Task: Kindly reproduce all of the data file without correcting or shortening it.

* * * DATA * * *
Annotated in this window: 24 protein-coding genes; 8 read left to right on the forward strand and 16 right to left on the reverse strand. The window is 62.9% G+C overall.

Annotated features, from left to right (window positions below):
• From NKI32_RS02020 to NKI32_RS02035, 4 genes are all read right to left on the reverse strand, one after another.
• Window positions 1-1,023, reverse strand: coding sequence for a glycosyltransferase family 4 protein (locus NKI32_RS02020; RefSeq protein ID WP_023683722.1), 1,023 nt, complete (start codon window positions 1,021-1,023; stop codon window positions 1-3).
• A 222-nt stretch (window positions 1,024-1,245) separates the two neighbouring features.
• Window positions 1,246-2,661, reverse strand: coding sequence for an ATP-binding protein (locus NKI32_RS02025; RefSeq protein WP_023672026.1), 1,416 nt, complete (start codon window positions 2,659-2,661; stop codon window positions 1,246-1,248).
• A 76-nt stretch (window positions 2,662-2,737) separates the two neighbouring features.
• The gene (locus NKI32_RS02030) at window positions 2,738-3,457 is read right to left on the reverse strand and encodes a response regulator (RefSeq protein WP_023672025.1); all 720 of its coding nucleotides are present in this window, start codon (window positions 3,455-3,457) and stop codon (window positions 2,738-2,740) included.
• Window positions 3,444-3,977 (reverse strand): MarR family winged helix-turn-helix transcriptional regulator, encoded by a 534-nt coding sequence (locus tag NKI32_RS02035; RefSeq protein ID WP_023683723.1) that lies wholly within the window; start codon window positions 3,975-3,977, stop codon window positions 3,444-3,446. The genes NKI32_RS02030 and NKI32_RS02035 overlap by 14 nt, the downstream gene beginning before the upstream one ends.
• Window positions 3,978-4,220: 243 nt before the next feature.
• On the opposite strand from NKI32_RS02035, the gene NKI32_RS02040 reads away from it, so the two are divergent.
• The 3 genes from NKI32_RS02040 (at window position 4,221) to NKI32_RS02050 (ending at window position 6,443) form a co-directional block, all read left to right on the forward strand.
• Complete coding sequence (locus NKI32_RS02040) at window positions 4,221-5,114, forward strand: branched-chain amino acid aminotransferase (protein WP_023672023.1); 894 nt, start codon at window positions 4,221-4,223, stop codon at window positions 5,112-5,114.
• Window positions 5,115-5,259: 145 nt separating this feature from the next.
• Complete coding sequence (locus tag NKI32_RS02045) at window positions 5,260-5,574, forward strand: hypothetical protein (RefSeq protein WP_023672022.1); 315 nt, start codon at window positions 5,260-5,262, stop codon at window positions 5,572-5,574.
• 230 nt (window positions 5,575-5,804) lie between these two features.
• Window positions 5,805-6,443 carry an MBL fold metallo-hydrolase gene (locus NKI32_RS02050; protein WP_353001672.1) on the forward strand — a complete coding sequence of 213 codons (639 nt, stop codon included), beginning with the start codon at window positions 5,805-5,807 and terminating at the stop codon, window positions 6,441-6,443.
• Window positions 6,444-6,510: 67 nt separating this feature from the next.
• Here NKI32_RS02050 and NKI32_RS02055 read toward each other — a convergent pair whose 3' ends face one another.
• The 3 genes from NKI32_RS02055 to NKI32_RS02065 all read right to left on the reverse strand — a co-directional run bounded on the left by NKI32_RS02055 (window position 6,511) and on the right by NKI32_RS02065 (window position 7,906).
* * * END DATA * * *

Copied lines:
Annotated in this window: 24 protein-coding genes; 8 read left to right on the forward strand and 16 right to left on the reverse strand. The window is 62.9% G+C overall.

Annotated features, from left to right (window positions below):
• From NKI32_RS02020 to NKI32_RS02035, 4 genes are all read right to left on the reverse strand, one after another.
• Window positions 1-1,023, reverse strand: coding sequence for a glycosyltransferase family 4 protein (locus NKI32_RS02020; RefSeq protein ID WP_023683722.1), 1,023 nt, complete (start codon window positions 1,021-1,023; stop codon window positions 1-3).
• A 222-nt stretch (window positions 1,024-1,245) separates the two neighbouring features.
• Window positions 1,246-2,661, reverse strand: coding sequence for an ATP-binding protein (locus NKI32_RS02025; RefSeq protein WP_023672026.1), 1,416 nt, complete (start codon window positions 2,659-2,661; stop codon window positions 1,246-1,248).
• A 76-nt stretch (window positions 2,662-2,737) separates the two neighbouring features.
• The gene (locus NKI32_RS02030) at window positions 2,738-3,457 is read right to left on the reverse strand and encodes a response regulator (RefSeq protein WP_023672025.1); all 720 of its coding nucleotides are present in this window, start codon (window positions 3,455-3,457) and stop codon (window positions 2,738-2,740) included.
• Window positions 3,444-3,977 (reverse strand): MarR family winged helix-turn-helix transcriptional regulator, encoded by a 534-nt coding sequence (locus tag NKI32_RS02035; RefSeq protein ID WP_023683723.1) that lies wholly within the window; start codon window positions 3,975-3,977, stop codon window positions 3,444-3,446. The genes NKI32_RS02030 and NKI32_RS02035 overlap by 14 nt, the downstream gene beginning before the upstream one ends.
• Window positions 3,978-4,220: 243 nt before the next feature.
• On the opposite strand from NKI32_RS02035, the gene NKI32_RS02040 reads away from it, so the two are divergent.
• The 3 genes from NKI32_RS02040 (at window position 4,221) to NKI32_RS02050 (ending at window position 6,443) form a co-directional block, all read left to right on the forward strand.
• Complete coding sequence (locus NKI32_RS02040) at window positions 4,221-5,114, forward strand: branched-chain amino acid aminotransferase (protein WP_023672023.1); 894 nt, start codon at window positions 4,221-4,223, stop codon at window positions 5,112-5,114.
• Window positions 5,115-5,259: 145 nt separating this feature from the next.
• Complete coding sequence (locus tag NKI32_RS02045) at window positions 5,260-5,574, forward strand: hypothetical protein (RefSeq protein WP_023672022.1); 315 nt, start codon at window positions 5,260-5,262, stop codon at window positions 5,572-5,574.
• 230 nt (window positions 5,575-5,804) lie between these two features.
• Window positions 5,805-6,443 carry an MBL fold metallo-hydrolase gene (locus NKI32_RS02050; protein WP_353001672.1) on the forward strand — a complete coding sequence of 213 codons (639 nt, stop codon included), beginning with the start codon at window positions 5,805-5,807 and terminating at the stop codon, window positions 6,441-6,443.
• Window positions 6,444-6,510: 67 nt separating this feature from the next.
• Here NKI32_RS02050 and NKI32_RS02055 read toward each other — a convergent pair whose 3' ends face one another.
• The 3 genes from NKI32_RS02055 to NKI32_RS02065 all read right to left on the reverse strand — a co-directional run bounded on the left by NKI32_RS02055 (window position 6,511) and on the right by NKI32_RS02065 (window position 7,906).